• i. e., the genetic information, would be rapidly changed as function of time. In such a situation the writing of the genetic information by a certain formal language becomes impossible. As a consequence of this fact the new question arises: what, in general, is in such a situation the genetic information, in other words, how this concept can be defined, and under what conditions this concept is not nonsense? A criterion that this concept is not nonsense is as follows. Let I0 is the amount of the genetic information carried by the original DNA double helix, and ∆I is the maximum change of this information amount provoked by different factors, as it is written above. Let ∆I reaches its maximum in time τ. Denote θ the characteristic time of life of a DNA strand from its appearance up to its duplication. Then the concept of the genetic information has meaning, if ∆I << I 0 , or, when this inequality is not fulfilled, if τ>>θ. In fact, this criterion is not enough, and a number of other criteria must be found that take into account not only the amount, but also different components of the genetic information and their values. For example, the criterion written above may be fulfilled, but at a certain segment of the DNA strand, e. g., a certain gene, the local change of the information would be too large and would reach its maximum in too short time. Then a gene (or genes) may be distorted or destroyed. The criterion can be rewritten as follows. Let L denotes a segment of the DNA strand. Then one can introduce local information amount and its change, as well as the corresponding time necessary to reach the maximum of this change: I0,L, ∆IL and τL, correspondingly. It must consider the set {L} of all possible segments covering the considered DNA strand, and to formulate the above written criteria for each L: the concept of the genetic information has meaning, iff for all L be ∆IL<<I0,L, or, when this inequality is not fulfilled, iff for all L be τL>>θ. Possibly, there are other criteria that take into account the values of information [11-13] carried by segments. However, we have used "iff" because the task 9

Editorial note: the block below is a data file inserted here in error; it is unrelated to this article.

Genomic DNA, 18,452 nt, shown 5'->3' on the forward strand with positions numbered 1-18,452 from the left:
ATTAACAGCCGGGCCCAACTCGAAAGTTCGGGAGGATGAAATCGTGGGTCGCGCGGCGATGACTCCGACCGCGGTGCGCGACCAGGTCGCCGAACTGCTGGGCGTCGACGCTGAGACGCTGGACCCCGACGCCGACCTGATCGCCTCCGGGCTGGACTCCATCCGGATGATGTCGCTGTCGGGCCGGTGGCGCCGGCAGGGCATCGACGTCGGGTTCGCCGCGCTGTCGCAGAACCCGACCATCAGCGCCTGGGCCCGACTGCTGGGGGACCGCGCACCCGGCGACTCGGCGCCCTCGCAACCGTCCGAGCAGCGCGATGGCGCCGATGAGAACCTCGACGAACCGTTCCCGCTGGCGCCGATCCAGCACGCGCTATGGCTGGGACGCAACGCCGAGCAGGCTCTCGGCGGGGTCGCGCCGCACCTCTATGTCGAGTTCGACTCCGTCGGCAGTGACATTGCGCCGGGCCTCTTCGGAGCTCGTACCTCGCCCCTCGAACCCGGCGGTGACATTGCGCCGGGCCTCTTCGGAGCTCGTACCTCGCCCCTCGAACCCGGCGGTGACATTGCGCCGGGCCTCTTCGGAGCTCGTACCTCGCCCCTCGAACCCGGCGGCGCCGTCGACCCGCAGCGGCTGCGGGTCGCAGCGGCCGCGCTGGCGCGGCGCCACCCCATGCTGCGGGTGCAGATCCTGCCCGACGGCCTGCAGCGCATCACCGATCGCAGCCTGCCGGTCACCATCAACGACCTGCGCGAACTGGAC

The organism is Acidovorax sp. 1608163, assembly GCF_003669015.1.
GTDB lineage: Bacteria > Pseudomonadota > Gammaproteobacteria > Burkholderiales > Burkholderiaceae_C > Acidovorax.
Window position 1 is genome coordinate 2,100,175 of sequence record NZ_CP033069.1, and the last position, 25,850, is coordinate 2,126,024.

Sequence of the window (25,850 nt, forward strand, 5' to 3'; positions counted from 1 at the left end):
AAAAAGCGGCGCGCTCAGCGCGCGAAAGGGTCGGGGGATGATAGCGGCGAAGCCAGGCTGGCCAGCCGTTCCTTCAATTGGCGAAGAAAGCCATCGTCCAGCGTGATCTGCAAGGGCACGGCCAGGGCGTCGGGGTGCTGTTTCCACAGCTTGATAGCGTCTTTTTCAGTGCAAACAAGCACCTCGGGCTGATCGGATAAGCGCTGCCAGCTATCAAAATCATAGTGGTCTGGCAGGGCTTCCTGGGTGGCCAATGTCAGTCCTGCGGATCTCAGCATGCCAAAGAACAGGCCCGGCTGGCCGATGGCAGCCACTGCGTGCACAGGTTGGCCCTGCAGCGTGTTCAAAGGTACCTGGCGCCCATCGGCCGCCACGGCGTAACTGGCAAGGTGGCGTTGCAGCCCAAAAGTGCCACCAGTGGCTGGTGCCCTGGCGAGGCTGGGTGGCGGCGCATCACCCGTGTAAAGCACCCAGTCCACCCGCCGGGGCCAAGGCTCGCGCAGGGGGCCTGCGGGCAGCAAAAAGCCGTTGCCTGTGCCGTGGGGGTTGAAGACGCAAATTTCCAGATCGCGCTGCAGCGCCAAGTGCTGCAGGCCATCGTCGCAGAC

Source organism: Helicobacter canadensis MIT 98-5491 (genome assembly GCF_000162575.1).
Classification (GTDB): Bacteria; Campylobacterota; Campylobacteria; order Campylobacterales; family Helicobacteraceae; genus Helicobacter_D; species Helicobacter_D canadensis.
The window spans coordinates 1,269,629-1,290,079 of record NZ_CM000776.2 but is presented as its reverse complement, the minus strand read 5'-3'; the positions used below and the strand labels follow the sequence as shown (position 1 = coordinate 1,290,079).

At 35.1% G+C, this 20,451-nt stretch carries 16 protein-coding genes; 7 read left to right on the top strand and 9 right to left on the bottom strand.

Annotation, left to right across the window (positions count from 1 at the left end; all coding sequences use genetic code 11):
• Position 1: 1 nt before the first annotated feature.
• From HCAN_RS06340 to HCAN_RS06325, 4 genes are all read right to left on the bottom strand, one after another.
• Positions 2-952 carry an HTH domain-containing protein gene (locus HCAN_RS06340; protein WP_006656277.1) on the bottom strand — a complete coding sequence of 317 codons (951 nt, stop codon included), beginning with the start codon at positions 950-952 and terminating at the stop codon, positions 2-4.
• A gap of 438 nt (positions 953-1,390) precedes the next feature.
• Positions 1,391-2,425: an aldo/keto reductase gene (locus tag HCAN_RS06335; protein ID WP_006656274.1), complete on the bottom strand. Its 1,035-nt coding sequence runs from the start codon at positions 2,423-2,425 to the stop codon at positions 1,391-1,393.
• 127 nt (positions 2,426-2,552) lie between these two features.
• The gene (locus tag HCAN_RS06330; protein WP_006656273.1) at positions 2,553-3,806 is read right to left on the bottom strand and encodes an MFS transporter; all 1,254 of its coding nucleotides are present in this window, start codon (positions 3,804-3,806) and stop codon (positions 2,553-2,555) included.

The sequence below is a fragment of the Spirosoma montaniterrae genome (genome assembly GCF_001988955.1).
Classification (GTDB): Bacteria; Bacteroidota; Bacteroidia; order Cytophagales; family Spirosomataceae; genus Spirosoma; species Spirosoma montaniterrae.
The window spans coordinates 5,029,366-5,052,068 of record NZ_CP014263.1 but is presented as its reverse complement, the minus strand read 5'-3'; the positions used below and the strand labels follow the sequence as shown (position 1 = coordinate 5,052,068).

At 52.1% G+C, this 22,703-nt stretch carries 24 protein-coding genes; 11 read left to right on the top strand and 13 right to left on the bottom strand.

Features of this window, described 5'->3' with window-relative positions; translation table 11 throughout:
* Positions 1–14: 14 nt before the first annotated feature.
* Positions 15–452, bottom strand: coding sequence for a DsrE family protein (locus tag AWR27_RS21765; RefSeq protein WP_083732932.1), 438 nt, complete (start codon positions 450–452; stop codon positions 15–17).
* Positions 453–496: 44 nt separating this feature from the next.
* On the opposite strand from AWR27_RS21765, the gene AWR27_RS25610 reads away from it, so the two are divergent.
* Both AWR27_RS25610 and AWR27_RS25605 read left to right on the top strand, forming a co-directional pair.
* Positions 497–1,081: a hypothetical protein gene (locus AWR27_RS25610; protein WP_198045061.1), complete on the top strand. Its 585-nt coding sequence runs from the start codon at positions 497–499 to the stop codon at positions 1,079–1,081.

• to determine values of different types of genetic information is extremely difficult, complicated and not clear, and we shall not consider it in this paper. What means "all possible segments"? It is not arbitrary set of any segments, but that taking into account their genetic meaning. One possibility is that each segment must be a gene or its part, or a number of whole genes, but cannot consist of a part of a certain gene and a part of its neighbor one. If some factors provoke changes of the information carried by DNA double helix, as it was explained above, but the criteria written above are satisfied, the concept of the genetic information is not nonsense and it is to search for a relevant method of its expression. It is evident that the use of an alphabet expanding simultaneously with a corresponding change of the formal language grammar would be not practical. It must search for other methods. GENERAL METHOD Physical processes occurring when an excitation propagates through a DNA molecule can be expressed in terms of information and information processing, as it was done in the general form in Ch. 7 of the book [14]. In this chapter the method of the information processing by activated chains of relations (ACR) [ 14, Chs. 1-3] is applied to the molecular genetics. Try to discuss whether it is fit for the considered problem. Each chemical group a of a DNA molecule has a number of quantum states µ . Consider a certain chemical group a in a state µ as a special entity a µ and represent 10